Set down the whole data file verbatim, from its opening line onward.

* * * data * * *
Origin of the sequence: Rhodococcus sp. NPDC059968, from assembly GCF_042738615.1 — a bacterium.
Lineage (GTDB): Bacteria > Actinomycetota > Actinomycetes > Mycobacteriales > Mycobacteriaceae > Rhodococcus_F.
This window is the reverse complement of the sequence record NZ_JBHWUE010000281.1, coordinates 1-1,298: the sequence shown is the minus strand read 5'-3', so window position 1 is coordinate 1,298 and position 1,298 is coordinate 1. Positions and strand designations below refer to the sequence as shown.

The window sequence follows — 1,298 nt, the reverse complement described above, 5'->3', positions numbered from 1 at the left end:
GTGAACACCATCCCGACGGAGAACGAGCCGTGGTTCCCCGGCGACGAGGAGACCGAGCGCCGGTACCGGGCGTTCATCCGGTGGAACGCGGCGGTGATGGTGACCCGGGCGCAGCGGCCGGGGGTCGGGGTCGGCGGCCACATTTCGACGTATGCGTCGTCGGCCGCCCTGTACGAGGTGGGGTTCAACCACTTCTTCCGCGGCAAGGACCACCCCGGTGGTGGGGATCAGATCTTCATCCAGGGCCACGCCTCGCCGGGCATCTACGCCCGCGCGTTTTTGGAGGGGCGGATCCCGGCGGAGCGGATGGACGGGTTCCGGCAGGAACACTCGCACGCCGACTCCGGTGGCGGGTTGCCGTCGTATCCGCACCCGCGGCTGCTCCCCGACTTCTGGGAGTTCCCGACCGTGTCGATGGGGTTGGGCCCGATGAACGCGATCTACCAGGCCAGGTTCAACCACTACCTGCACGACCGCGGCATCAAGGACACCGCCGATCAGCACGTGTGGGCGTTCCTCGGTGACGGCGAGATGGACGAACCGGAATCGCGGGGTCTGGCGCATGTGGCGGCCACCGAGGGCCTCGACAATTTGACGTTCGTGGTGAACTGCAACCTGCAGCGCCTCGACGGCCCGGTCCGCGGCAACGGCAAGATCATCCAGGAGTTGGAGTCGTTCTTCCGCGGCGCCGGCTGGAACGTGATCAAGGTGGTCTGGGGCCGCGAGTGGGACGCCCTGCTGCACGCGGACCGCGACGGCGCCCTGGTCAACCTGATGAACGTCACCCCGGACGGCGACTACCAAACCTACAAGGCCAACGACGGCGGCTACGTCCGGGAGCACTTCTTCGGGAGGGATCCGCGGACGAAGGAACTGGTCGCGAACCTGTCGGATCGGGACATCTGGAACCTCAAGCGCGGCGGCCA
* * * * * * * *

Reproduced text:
Origin of the sequence: Rhodococcus sp. NPDC059968, from assembly GCF_042738615.1 — a bacterium.
Lineage (GTDB): Bacteria > Actinomycetota > Actinomycetes > Mycobacteriales > Mycobacteriaceae > Rhodococcus_F.
This window is the reverse complement of the sequence record NZ_JBHWUE010000281.1, coordinates 1-1,298: the sequence shown is the minus strand read 5'-3', so window position 1 is coordinate 1,298 and position 1,298 is coordinate 1. Positions and strand designations below refer to the sequence as shown.

The window sequence follows — 1,298 nt, the reverse complement described above, 5'->3', positions numbered from 1 at the left end:
GTGAACACCATCCCGACGGAGAACGAGCCGTGGTTCCCCGGCGACGAGGAGACCGAGCGCCGGTACCGGGCGTTCATCCGGTGGAACGCGGCGGTGATGGTGACCCGGGCGCAGCGGCCGGGGGTCGGGGTCGGCGGCCACATTTCGACGTATGCGTCGTCGGCCGCCCTGTACGAGGTGGGGTTCAACCACTTCTTCCGCGGCAAGGACCACCCCGGTGGTGGGGATCAGATCTTCATCCAGGGCCACGCCTCGCCGGGCATCTACGCCCGCGCGTTTTTGGAGGGGCGGATCCCGGCGGAGCGGATGGACGGGTTCCGGCAGGAACACTCGCACGCCGACTCCGGTGGCGGGTTGCCGTCGTATCCGCACCCGCGGCTGCTCCCCGACTTCTGGGAGTTCCCGACCGTGTCGATGGGGTTGGGCCCGATGAACGCGATCTACCAGGCCAGGTTCAACCACTACCTGCACGACCGCGGCATCAAGGACACCGCCGATCAGCACGTGTGGGCGTTCCTCGGTGACGGCGAGATGGACGAACCGGAATCGCGGGGTCTGGCGCATGTGGCGGCCACCGAGGGCCTCGACAATTTGACGTTCGTGGTGAACTGCAACCTGCAGCGCCTCGACGGCCCGGTCCGCGGCAACGGCAAGATCATCCAGGAGTTGGAGTCGTTCTTCCGCGGCGCCGGCTGGAACGTGATCAAGGTGGTCTGGGGCCGCGAGTGGGACGCCCTGCTGCACGCGGACCGCGACGGCGCCCTGGTCAACCTGATGAACGTCACCCCGGACGGCGACTACCAAACCTACAAGGCCAACGACGGCGGCTACGTCCGGGAGCACTTCTTCGGGAGGGATCCGCGGACGAAGGAACTGGTCGCGAACCTGTCGGATCGGGACATCTGGAACCTCAAGCGCGGCGGCCA